The Houston Astros And The Curse Of The 11th Pick

This is like a milk truck losing its brakes at the top of a hill, and a cereal factory residing at the bottom of the hill. You can almost taste the destiny. The Houston Astros have the 11th pick in the 2011 MLB Draft.

The Astros have had a rough string of first-round picks over the past decade, and the 11th pick in the draft, for whatever reason, is a complete sinkhole. Baseball Reference has a fantastic draft preview up, and it lists the cumulative WAR for each pick in the history of the first round. In the 55 years of the Rule 4 amateur draft, the 11th pick has produced less value than the 119th pick.

It’s actually charitable to describe what the Astros have done in the first round as a "rough string." Since picking Brad Lidge with the 17th overall pick in 1998, the WAR leader for the Astros' subsequent first-rounders is Jordan Lyles, with 0.3 Wins Above Replacement. This is especially notable because Lyles has faced 27 batters in his career. Still, he’s added more value than Chris Burke and Brian Bogusevic, the next two players on the list. There’s still a chance that Jason Castro will live up to his promise, but his knee injury will put that off for a while.

The 11th overall pick is an obvious outlier in the Baseball Reference table. You start with the obvious peak of the first overall pick, go down a bit, start to plateau a bit, and then fall off a cliff at #11 before climbing out and continuing the plateau. Greg Luzinski is the great success story of #11 picks, with Shane Mack and Walt Weiss shortly behind him. Then you get to Shawn Estes, and before you know it, you’re in Rod Boxberger territory. You know, Rod Boxberger? Maybe not. That was the last player picked by the Astros at #11, and he’s more the rule than the exception. The pick is more likely to produce a Steve Stanicek than a useful major leaguer -- even more so than you’d expect from the crap shoot that is the draft.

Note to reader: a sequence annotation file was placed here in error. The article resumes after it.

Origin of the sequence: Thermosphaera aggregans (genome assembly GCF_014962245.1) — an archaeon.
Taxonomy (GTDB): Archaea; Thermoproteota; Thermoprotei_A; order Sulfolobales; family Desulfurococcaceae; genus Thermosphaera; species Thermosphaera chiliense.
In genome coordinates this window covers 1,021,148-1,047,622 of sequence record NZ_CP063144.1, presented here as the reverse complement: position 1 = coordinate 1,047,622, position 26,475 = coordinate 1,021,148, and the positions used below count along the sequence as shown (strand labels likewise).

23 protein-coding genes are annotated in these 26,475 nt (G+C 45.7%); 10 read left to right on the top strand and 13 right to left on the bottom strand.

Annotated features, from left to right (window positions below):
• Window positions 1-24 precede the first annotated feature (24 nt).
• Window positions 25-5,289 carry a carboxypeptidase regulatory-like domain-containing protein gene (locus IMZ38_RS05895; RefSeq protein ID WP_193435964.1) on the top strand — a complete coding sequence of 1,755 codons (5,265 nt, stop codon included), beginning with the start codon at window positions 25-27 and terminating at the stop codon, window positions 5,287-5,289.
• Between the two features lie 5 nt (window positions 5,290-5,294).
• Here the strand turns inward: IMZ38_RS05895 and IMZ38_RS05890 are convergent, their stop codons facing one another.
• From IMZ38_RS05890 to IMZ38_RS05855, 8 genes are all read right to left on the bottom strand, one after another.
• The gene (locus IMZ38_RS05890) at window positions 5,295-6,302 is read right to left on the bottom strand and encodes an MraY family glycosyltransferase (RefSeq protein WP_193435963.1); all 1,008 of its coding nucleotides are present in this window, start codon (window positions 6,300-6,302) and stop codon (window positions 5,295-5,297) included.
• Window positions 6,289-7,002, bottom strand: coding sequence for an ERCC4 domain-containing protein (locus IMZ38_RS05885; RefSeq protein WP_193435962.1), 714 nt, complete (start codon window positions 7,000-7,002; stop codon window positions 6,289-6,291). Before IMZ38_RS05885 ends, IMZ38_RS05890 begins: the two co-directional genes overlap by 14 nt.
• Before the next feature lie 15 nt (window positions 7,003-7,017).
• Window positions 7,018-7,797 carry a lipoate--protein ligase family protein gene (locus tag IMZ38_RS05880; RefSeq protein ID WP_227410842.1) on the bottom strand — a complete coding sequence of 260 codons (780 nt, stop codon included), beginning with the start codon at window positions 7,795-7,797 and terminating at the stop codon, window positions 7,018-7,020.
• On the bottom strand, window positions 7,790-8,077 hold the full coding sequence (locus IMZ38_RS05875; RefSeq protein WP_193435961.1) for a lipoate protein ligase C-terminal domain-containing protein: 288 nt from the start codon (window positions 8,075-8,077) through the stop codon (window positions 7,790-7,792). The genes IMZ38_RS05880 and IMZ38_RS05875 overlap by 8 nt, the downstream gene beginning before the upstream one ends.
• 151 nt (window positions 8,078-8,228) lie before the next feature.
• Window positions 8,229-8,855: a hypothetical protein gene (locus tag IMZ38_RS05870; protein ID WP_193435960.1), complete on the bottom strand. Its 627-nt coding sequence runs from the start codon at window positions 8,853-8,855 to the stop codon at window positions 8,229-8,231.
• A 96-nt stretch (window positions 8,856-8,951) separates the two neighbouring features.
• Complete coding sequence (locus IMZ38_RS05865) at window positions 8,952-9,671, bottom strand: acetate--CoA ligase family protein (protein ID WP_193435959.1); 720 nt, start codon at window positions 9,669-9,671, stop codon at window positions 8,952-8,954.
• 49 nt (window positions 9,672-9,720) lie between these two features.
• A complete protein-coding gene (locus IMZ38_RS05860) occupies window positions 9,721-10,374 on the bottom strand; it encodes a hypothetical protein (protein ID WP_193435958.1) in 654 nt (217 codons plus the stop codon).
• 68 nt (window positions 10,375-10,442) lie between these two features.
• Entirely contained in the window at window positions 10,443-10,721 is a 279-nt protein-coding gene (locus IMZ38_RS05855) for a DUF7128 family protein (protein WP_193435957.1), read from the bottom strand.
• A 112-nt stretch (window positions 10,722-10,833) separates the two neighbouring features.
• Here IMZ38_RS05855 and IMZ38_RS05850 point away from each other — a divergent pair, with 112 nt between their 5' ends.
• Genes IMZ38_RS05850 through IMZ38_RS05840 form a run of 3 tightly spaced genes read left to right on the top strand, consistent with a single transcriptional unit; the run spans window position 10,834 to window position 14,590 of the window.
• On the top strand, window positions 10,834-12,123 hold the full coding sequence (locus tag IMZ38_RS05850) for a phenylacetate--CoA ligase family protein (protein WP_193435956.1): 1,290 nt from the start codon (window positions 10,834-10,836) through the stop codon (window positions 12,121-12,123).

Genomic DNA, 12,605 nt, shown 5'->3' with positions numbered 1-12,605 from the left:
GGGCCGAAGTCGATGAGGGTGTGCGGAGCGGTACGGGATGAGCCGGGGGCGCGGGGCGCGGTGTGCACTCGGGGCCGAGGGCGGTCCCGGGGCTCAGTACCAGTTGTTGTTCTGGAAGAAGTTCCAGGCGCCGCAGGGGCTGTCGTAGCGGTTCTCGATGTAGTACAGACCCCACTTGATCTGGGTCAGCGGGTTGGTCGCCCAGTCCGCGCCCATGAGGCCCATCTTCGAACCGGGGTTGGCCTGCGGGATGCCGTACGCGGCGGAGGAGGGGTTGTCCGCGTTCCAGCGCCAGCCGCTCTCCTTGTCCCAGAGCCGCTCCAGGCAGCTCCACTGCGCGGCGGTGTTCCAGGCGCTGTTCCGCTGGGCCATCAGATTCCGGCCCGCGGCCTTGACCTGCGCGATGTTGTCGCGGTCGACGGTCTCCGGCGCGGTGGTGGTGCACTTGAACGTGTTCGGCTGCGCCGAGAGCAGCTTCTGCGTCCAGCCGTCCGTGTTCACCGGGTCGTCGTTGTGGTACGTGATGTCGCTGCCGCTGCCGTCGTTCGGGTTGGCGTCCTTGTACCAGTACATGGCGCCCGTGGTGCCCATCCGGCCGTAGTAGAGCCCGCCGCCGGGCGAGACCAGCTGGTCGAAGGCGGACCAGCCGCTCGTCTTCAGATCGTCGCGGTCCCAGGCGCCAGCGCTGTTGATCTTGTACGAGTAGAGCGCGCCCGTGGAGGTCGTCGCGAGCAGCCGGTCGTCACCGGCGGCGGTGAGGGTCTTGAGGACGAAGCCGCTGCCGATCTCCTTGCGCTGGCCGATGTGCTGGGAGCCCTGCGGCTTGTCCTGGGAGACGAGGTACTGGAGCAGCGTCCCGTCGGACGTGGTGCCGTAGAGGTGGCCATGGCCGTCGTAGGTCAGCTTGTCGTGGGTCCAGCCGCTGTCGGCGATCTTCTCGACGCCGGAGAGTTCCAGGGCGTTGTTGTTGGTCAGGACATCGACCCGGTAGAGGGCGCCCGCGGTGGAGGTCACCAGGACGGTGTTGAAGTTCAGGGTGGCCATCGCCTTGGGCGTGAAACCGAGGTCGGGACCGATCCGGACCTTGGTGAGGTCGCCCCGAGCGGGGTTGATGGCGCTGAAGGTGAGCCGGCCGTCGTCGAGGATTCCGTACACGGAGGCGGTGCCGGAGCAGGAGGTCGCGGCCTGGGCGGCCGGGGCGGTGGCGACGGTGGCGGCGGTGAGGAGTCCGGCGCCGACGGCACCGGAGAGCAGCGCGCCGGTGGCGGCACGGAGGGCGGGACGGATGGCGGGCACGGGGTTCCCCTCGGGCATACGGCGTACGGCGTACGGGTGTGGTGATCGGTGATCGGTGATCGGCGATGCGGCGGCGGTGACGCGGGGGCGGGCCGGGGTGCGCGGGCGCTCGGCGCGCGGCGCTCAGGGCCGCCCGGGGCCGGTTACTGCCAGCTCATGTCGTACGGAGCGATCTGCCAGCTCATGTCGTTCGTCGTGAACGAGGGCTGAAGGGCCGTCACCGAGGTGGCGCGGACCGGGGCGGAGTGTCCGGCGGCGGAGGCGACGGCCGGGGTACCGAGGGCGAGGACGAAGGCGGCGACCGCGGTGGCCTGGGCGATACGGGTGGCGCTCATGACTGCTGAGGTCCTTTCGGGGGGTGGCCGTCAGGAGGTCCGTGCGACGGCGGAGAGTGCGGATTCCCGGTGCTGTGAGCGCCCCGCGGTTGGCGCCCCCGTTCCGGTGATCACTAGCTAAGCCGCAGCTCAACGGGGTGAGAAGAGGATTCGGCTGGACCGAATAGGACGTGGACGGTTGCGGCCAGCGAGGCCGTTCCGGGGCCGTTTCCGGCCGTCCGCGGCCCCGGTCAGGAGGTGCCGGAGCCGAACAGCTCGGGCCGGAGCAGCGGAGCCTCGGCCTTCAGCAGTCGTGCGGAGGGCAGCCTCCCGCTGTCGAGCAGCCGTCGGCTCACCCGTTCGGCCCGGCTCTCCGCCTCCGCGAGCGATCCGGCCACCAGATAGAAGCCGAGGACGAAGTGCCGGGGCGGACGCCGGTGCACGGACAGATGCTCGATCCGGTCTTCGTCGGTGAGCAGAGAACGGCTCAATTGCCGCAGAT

In 55 years, every #11 pick put together has added up to the value of about one Chipper Jones. That’s not entirely true. If you were to put all 55 of those players in the field at the same time, they’d probably prevent a ton of runs. Well, Luzinski would still hurt you, but the rest of the 54 would have a crazy-good defensive efficiency rating. But there are rules prohibiting such things.

There is a silver lining, though. The Astros might not have had a great decade of first-round picks, but Lyles looks like a fantastic young pitcher. And the #11 pick doesn’t have that gaudy WAR total yet because a lot of the best picks -- Andrew McCutchen, Max Scherzer, Neil Walker, and Justin Smoak -- are just starting their careers. If anything, the #11 pick has been a bit of a blessing over the past few years.

So maybe it’s not a milk truck without its brakes. Maybe it’s a milk truck in the parking lot, handing out free samples, and an employee from the cereal factory is getting off work with his pockets stuffed with liberated, crunchy consumables. Maybe it’ll be a perfect match this time. With the draft, the only thing you really know is that you don’t know anything.

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